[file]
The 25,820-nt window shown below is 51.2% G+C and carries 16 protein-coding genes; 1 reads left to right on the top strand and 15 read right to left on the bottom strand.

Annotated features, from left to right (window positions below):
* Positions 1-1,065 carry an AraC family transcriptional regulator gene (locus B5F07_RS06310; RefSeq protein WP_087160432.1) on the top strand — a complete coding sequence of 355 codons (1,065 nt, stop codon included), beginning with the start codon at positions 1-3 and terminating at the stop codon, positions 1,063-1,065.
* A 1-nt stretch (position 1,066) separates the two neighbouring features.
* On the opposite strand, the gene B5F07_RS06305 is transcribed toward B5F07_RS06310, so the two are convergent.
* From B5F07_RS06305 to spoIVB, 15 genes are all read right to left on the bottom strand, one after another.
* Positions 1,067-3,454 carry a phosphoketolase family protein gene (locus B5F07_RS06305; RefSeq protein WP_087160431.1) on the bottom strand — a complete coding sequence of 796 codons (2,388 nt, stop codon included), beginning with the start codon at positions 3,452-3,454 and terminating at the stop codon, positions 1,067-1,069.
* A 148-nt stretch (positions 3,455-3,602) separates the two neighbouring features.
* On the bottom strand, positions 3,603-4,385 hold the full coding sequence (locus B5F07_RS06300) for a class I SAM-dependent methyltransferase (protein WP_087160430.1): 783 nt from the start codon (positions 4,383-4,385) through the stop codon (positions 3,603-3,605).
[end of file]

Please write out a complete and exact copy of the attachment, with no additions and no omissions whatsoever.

The 25,820-nt window shown below is 51.2% G+C and carries 16 protein-coding genes; 1 reads left to right on the top strand and 15 read right to left on the bottom strand.

Annotated features, from left to right (window positions below):
* Positions 1-1,065 carry an AraC family transcriptional regulator gene (locus B5F07_RS06310; RefSeq protein WP_087160432.1) on the top strand — a complete coding sequence of 355 codons (1,065 nt, stop codon included), beginning with the start codon at positions 1-3 and terminating at the stop codon, positions 1,063-1,065.
* A 1-nt stretch (position 1,066) separates the two neighbouring features.
* On the opposite strand, the gene B5F07_RS06305 is transcribed toward B5F07_RS06310, so the two are convergent.
* From B5F07_RS06305 to spoIVB, 15 genes are all read right to left on the bottom strand, one after another.
* Positions 1,067-3,454 carry a phosphoketolase family protein gene (locus B5F07_RS06305; RefSeq protein WP_087160431.1) on the bottom strand — a complete coding sequence of 796 codons (2,388 nt, stop codon included), beginning with the start codon at positions 3,452-3,454 and terminating at the stop codon, positions 1,067-1,069.
* A 148-nt stretch (positions 3,455-3,602) separates the two neighbouring features.
* On the bottom strand, positions 3,603-4,385 hold the full coding sequence (locus B5F07_RS06300) for a class I SAM-dependent methyltransferase (protein WP_087160430.1): 783 nt from the start codon (positions 4,383-4,385) through the stop codon (positions 3,603-3,605).